CO2-trapping Factory Grows Plants With Pollution

Climeworks in Zurich, Switzerland, is the first industrial air-capture factory in the world. It is currently in the midst of a three-year exploratory demonstration, which began in 2017. The Climeworks plant uses big special fans to suck air into the factory, where CO2 is filtered out. The CO2 can then be repurposed. The factory’s ultimate goal is to remove CO2 from the air, counteract global warming, and reduce air pollution and its associated health risks.

Climeworks, credit: Climeworks

Climeworks, credit: Climeworks

“Highly scalable negative emission technologies are crucial if we are to stay below the 2-degree target [for global temperature rise] of the international community,” Christoph Gebald, co-founder and managing director of Climeworks, told E&E News. This target was initially agreed on as part of an international agreement called the Kyoto Protocol, which was tied to the United Nations Framework Convention on Climate Change in 1997. Most nations are currently not on track to meet this standard nor the goals set in later climate talks.

How Climeworks Collects CO2

Climeworks uses giant fans to pull air through the factory. Filters then catch and store the CO2. When they are saturated, they are heated to about 212 degrees, which separates the CO2 for reuse. Currently, the gas is sent to Climeworks’ first customer — a nearby greenhouse run by Gebrüder Meier Primanatura AG. In this facility, the CO2 can be used to help grow plants like eggplants and tomatoes, and can reportedly increase harvests by 10 to 15 percent.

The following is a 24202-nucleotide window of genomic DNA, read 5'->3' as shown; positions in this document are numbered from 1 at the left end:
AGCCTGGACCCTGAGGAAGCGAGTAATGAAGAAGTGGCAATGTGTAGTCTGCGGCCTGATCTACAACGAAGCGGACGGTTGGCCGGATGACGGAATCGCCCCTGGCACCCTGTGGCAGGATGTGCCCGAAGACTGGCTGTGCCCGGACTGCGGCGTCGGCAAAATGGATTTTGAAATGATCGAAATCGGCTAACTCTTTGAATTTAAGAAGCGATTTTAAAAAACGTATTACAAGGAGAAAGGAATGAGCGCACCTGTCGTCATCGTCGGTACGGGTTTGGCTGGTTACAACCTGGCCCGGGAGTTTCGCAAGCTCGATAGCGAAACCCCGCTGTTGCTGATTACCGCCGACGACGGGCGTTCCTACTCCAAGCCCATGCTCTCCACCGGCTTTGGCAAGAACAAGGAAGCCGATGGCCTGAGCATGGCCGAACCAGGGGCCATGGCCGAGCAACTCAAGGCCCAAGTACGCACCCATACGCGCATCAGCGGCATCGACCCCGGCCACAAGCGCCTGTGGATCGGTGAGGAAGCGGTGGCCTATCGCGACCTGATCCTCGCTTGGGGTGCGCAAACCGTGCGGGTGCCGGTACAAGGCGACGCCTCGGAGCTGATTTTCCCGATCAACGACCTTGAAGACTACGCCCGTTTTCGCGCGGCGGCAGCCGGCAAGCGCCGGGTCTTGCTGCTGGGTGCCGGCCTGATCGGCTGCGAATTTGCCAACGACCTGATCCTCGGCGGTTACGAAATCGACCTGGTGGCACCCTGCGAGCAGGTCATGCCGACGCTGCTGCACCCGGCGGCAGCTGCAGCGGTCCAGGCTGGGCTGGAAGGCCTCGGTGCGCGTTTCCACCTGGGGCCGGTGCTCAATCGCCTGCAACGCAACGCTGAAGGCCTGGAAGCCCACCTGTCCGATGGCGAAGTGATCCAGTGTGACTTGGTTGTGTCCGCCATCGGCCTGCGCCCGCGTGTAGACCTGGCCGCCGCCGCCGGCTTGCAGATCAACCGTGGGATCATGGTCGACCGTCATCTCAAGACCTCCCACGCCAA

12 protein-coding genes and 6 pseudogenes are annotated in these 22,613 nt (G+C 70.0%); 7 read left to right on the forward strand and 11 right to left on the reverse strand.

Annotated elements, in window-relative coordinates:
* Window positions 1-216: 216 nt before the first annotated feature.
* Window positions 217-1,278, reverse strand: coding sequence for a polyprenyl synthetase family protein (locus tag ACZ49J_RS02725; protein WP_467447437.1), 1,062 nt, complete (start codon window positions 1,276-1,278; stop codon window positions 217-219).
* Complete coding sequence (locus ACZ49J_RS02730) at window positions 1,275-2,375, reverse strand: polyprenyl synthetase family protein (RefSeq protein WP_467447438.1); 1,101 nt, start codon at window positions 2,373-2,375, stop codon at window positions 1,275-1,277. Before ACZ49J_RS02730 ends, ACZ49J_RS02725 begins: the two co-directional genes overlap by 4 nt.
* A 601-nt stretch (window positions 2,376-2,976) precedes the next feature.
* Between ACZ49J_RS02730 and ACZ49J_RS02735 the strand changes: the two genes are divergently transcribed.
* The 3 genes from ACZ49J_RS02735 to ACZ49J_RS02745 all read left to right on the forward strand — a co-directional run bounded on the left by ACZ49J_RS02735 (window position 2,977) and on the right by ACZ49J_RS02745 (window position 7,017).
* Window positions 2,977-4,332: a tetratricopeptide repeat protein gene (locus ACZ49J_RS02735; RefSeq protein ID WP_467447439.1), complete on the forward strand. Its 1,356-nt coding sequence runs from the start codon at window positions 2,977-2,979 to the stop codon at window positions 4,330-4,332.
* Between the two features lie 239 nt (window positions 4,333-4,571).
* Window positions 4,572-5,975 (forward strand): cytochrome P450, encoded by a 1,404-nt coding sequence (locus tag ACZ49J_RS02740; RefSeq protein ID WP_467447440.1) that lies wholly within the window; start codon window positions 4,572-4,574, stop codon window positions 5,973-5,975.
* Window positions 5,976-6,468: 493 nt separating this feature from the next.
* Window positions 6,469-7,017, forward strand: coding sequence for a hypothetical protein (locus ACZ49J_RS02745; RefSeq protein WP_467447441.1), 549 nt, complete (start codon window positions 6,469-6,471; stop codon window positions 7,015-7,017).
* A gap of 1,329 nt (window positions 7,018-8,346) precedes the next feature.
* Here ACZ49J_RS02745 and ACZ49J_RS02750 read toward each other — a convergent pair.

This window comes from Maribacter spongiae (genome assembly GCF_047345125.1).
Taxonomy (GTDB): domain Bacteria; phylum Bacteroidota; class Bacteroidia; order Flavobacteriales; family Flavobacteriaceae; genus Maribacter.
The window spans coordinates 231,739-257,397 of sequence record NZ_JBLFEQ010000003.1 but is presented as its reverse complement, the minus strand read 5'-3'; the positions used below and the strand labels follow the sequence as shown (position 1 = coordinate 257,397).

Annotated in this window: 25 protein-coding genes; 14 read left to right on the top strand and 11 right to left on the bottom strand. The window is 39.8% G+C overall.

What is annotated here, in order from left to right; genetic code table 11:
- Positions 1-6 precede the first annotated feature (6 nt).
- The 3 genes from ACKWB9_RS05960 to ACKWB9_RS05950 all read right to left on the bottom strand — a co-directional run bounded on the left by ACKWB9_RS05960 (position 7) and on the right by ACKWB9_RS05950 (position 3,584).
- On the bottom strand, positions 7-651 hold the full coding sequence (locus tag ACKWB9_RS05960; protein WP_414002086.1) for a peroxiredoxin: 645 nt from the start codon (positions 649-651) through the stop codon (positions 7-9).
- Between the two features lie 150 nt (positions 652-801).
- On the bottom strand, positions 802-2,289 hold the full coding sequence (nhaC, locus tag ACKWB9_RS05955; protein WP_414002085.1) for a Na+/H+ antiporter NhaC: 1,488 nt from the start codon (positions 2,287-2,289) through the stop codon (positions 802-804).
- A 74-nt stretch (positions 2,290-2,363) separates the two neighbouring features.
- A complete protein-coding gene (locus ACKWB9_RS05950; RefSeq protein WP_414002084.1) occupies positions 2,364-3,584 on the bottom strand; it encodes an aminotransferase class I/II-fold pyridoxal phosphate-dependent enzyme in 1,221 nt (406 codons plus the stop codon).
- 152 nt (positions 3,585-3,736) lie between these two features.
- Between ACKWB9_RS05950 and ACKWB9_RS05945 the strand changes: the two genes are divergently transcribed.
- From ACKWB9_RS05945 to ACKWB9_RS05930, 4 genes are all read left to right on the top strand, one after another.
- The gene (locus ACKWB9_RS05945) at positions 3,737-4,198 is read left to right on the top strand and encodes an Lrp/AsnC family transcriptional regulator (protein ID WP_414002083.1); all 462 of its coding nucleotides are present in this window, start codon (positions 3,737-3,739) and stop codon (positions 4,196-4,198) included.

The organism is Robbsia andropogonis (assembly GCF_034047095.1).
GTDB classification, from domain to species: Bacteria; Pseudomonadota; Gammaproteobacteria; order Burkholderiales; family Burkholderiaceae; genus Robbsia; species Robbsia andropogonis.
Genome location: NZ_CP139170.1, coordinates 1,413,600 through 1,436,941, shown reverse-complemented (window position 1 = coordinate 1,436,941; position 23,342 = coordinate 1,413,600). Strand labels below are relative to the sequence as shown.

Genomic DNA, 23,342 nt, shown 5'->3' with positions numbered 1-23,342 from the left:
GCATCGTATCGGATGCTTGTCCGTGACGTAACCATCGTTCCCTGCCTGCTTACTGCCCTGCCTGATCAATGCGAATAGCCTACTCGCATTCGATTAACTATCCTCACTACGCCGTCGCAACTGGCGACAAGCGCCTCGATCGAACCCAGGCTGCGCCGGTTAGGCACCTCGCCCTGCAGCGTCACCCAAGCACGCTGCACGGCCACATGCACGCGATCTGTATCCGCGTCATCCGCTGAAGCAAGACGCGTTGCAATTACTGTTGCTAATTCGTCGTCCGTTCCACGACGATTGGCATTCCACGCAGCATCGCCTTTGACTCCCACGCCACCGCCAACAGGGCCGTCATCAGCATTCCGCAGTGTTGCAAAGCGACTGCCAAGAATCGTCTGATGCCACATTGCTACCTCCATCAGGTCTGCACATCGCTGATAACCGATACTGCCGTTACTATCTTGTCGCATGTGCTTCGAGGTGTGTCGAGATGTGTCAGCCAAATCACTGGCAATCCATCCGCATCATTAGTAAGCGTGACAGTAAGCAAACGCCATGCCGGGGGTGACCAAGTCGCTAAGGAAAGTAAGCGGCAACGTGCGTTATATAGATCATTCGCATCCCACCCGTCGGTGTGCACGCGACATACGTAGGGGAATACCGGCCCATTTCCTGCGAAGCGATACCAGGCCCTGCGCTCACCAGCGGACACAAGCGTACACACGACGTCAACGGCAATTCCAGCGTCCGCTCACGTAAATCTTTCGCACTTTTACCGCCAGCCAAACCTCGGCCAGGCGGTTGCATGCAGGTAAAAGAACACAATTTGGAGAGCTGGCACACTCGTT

The CO2 can also be used in food and beverage industries for carbonation or in the creation of fossil fuels. Using synthetic fuel reduces the need for new fossil fuel extraction.

“Instead of releasing more CO2 from fossil fuels, we recycle CO2 that has already been released into the air. We close the carbon cycle,” a statement on the Climeworks site reads.

Can Air Capture Meaningfully Reduce Pollution?

One of the main criticisms of Climeworks and air-capture systems is that they are too expensive to be practical. Catching emissions at fossil fuel plants, where they are more concentrated, can be more efficient. The company admits the current model costs about six times what capture at a fossil fuel plant does, NBC reports.

Supporters believe that with more research, application and development, the cost of air capture can be brought down, and it can play an important role in fighting global warming. For example, successful entrepreneur Richard Branson, who founded the Virgin Group, launched the Virgin Earth Challenge in 2007 to reward a $25 million prize for a commercially viable method to permanently removal greenhouse gases from the atmosphere. While no final prize has been awarded yet, Climeworks was among the finalists.

The Climeworks team plans to continue their work and apply their tech to new commercial endeavors.

“With the energy and economic data from the plant, we can make reliable calculations for other, larger projects,” Climeworks Co-founder Jan Wurzbacher said.

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